“I don’t care what you do - sell it, dump it, whatever. But the deadline has passed. You’re a day late” The Omega Mining Operation agent briskly informed us.
“What kind of pilot do you think I am? I’m not just some bum they scraped off the side of the mailslot - What kind of Duke goes out mining?” I asked, rhetorically. “And now you’re going to stiff us on the payout!”
Oh no - the time for polite ‘Commander’-ing has long since passed.
“Don’t take any guff from this swine,” Gonzo advised from behind me.
Just a few hours prior I had been questioning whether or not there were there enough stimulants in the entire galaxy to get us through this mining operation. All we had to do was make it just above the bottom tier for a juicy 10-million credit payout.
“Hell, we’ve made an entire career out of making the bottom tier,” I had said, shrugging while engaging the infernal purple laser once again.
“We’re lucky they didn’t just toss us out the airlock after what you pulled at the Basecamp,” Gonzo chided. “I can’t even leave you alone for five minutes without you going all green in the eyes, jabbering about bats!”
At first, I had no idea what Gonzo was referring to, but then it started coming back to me. This latest snafu wasn’t the first problem we had to overcome since arriving here.
Registration should have been simple, but a problem arose when it came to our stated purpose in the Distant Worlds Fleet: Were we explorers? Certainly! Were we media? Well, Imperial propaganda was a form of media, so why not? But that didn’t explain our cargo. There was no explanation for that.
Suddenly, I had felt the Aganippe Rush coming on strong. A finicky thing, the Rush: it would be just another mental stimulant, temporarily improving cognition, perception, and focus - if you stuck to the regulated dose.
We had surpassed the regulated dose before the first collection limpit expired.
Now the entire cockpit was filling with a crimson glow, blinking like the eyes of the devil. As I leaned back and closed my eyes, I could feel it. The sensation of inertia shifting and a tingling like sparks showering my arms and torso. This really was the good stuf-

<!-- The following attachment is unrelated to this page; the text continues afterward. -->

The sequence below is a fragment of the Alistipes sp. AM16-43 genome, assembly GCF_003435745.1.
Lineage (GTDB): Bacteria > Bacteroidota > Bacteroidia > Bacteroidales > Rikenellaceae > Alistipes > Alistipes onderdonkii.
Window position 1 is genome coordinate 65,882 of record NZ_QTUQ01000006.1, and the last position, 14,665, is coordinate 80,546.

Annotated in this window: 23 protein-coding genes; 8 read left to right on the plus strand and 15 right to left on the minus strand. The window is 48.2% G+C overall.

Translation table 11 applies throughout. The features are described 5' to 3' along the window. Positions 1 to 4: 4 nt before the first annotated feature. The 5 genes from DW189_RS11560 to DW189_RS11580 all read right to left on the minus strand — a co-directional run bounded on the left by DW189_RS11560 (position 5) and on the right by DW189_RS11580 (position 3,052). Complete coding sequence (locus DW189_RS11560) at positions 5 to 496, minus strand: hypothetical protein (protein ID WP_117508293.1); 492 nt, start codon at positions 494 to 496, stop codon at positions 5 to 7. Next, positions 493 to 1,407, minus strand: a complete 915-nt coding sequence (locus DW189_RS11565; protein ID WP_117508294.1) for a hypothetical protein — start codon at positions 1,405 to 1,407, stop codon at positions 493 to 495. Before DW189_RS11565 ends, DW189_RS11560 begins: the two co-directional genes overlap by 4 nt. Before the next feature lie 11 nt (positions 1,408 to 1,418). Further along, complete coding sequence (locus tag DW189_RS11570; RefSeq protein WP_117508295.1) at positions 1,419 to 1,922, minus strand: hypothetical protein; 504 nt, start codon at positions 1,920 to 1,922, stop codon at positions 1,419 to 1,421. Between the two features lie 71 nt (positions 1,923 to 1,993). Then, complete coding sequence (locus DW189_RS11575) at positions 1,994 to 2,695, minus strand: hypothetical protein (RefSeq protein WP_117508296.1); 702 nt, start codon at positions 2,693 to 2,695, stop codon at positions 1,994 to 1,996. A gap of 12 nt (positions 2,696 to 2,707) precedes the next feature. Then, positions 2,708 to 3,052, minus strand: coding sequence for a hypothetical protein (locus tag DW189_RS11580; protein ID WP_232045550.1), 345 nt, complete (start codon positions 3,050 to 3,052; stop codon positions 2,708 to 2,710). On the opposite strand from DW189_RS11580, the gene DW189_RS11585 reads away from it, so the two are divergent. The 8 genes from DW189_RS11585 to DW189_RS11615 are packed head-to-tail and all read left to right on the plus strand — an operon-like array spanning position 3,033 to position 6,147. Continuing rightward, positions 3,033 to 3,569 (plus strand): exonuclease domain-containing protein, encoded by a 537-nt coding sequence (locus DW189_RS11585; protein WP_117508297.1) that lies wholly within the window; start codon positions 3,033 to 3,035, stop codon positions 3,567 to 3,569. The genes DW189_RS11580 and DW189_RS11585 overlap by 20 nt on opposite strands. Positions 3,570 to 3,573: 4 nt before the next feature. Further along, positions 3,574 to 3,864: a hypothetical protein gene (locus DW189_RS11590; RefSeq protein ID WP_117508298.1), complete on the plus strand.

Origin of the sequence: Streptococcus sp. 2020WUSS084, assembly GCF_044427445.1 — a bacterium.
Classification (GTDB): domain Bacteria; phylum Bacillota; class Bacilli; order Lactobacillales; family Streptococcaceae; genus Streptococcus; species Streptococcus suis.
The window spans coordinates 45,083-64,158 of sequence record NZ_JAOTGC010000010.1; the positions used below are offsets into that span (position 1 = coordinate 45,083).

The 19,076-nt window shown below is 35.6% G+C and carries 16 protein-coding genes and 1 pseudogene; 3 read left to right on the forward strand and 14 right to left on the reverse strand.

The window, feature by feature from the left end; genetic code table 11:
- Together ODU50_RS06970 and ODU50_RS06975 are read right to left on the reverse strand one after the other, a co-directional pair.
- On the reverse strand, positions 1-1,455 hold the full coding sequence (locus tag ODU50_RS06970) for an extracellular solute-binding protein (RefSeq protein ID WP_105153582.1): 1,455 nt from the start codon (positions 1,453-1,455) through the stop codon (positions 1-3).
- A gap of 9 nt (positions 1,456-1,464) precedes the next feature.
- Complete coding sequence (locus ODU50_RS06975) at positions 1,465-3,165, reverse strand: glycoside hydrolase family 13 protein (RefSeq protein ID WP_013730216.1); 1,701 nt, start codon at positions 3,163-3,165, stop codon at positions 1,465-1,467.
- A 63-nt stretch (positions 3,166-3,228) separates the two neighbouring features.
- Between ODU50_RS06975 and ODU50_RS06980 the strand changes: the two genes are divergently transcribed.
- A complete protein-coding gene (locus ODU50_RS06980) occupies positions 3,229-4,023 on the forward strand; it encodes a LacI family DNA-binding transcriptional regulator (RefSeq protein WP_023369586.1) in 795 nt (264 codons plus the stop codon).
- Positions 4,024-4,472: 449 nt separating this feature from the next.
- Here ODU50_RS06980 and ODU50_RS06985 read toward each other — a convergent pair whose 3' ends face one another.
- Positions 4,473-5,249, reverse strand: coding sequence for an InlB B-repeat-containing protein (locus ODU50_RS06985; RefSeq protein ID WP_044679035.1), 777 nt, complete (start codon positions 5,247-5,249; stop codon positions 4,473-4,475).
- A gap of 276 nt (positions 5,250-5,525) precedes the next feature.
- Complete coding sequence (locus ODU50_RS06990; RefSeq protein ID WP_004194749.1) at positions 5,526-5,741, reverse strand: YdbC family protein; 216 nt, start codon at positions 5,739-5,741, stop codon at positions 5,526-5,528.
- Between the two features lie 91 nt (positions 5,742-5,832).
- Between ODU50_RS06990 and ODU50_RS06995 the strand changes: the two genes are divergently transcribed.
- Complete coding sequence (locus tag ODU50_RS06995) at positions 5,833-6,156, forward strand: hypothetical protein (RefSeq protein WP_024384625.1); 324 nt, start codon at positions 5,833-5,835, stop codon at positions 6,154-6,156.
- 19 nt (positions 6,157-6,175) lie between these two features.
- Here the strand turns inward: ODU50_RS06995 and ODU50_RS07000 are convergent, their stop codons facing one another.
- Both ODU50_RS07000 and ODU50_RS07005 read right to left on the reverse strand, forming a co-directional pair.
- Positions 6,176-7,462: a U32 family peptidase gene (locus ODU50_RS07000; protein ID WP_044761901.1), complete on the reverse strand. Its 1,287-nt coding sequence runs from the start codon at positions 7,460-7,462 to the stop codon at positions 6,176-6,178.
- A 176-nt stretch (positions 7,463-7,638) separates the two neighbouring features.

“You’re going to shatter the cockpit!” Gonza yelled. “Back! BACK! BACK UP!”
My eyes shot open to reveal two very important things: The Rush was indeed having a powerful effect, but those weren’t hallucinations.
The gentle rotation of our targeted asteroid had brought it into not quite gentle contact with the Krait Phantom. Despite my piloting lapse, I hadn’t taken my finger off the mining laser. So despite losing some hull integrity, we hadn’t wasted a single minute of mining time.
“Damn, this stuff is kicking hard now” Gonzo confirmed, weaving his fingers through a fabric of colour and time that filled the space between us in the cockpit as it flapped in a non-existent breeze.
We had to take the edge off, and resorted to a concoction Bast Snake Gin and Harma Silver Sea Rum, mixed together and diluted with some of the Omega Mining Operation’s own moonshine.
The results had been mixed: we managed to fill our expanded cargo hold with enough Cobalt and Indite to meet the 10-million credit payout tier, but had immediately lost consciousness for, apparently, about 20 hours afterwards.
Thus we found ourselves trying to turn in our bounty, a day late and 10-million credits short.
I could really use another hit of the Rush. And some of that Moonshine for the road ahead.